On the other hand, there are three examples this month of the extent to which the fantastic Spaniard is renewing himself and struggling to show the absurdity of contemporary society. We will start with the most intelligent pastiche pulp which is much more than a pastiche pulp, it is high and playful literature, The pretended muse, by Max Besora (Orciny Press), a Quentin Tarantino who would have read James Joyce more than necessary and dared to take him to the field of grindhouse bizarre, one in which metafiction and mutant hamsters coexist. In a similar vein, a member of the mysterious Juan de Madre Collective, responsible for the existentialists as well as pulp The unusual meeting of the nine Ricardo Zacarías and The barber and the superman, Manuela Buriel, I know disintegrates and offers Fierce animals (Aristas Martínez), the awakening of the consciousness of class (and species) of the adolescent Arcas, who demands a new unsubmissive Earth.
One thing the last of the national novelties have in common with the main of the international ones: they give back to the idea of the city. In the case of Nomadic city, flock misery (Unusual), by Pablo Loperena, the idea of that entity with streets in which we store ourselves, which we call a city, absorbs all our energy, because the novel is built around the great city-harvester and herd-misery binomial, that is to say , those who are exploited in the name of fierce capitalism. The opposite occurs in the first installment of a new trilogy, the Big Cities trilogy, from Hugo’s three-time winner for best novel, N. K. Jemisin. In The city that united us (Nova), New York City breathes through its protagonists – a graduate student, the director of an art gallery, a politician – who are capable of hearing voices that come from far away in time, because Through them the ancient soul of the city manifests itself, evidently claiming another place.
And as a very tasty advance of what will come –because the rights already have a Spanish publisher–, a look at the imminent The Southern Book Club’s Guide to Slaying Vampires -something like The Vampire Slayer Guide of the South Reading Club–, by Grady Hendrix, a hilarious cross between Fried Green Tomatoes, Desperate women and Dracula. That is to say, once upon a time there was a very rich suburb in which, from time to time, housewives held a book club, in which they used to talk about the romance and black novels they read –although mostly gossip was told–, until one day a handsome stranger arrives and turns him inside out. For starters, because he is a vampire. Who is going to have to get rid of it? The members of the club, of course. Another curiosity of this month, the almost 30,000 euros he has collected at Verkami Sergio S. Morán to continue with the saga of the paranormal detective Verónica Guerra that started (in Fantascy, the disappeared collection of Penguin Random House) with The god slain in the knight service. So there were once a lot of promising new principles.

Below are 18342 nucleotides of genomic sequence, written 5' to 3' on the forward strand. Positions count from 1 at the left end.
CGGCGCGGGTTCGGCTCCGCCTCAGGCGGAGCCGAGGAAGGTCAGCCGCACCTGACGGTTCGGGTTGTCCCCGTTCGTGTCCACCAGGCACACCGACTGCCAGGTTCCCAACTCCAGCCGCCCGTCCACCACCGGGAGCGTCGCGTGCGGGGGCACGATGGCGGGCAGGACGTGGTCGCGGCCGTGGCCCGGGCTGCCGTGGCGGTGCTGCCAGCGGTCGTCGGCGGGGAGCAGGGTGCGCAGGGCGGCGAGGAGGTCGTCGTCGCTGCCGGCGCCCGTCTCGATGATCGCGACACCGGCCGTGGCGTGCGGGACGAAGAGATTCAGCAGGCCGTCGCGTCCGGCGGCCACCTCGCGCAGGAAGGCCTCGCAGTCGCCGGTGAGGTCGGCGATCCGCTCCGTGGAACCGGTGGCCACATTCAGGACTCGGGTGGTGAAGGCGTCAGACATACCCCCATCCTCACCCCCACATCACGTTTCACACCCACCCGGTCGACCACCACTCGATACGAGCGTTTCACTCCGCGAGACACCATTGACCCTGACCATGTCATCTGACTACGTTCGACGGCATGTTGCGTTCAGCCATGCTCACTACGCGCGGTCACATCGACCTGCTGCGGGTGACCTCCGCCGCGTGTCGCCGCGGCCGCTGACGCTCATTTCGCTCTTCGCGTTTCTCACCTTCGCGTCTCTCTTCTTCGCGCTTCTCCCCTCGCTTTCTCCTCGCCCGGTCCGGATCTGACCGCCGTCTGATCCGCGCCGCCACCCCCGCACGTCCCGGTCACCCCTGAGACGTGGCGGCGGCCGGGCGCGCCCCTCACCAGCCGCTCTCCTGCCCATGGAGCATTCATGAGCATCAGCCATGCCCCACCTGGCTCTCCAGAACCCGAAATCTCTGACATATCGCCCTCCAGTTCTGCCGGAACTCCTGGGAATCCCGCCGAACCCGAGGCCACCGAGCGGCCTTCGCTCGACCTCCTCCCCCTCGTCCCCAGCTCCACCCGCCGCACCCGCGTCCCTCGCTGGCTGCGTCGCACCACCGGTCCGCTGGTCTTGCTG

Broken stars. Anthology of Chinese Writers, edited by Ken Liu. Translation: María Pilar San Román. Runes, 2020. 480 pages. 24 euros.
The pretended muse. Max Besora. Orciny Press, 2020. 170 pages. 16.95 euros.
Fierce animals. Manuela Buriel. Aristas Martínez, 2020. 224 pages. 21 euros.
Nomadic city, flock misery. Pablo Loperena. Unusual, 2020. 368 pages. 19 euros.
The city that united us. N. K. Jemisin. Translation: David Tejera Expósito. Nova, 2020. 464 pages. 21.90 euros.
The Southern Book Club’s. Guide to Slaying Vampires. Grady Hendrix. Quirk Books, 2020. 352 pages. 22.99 euros.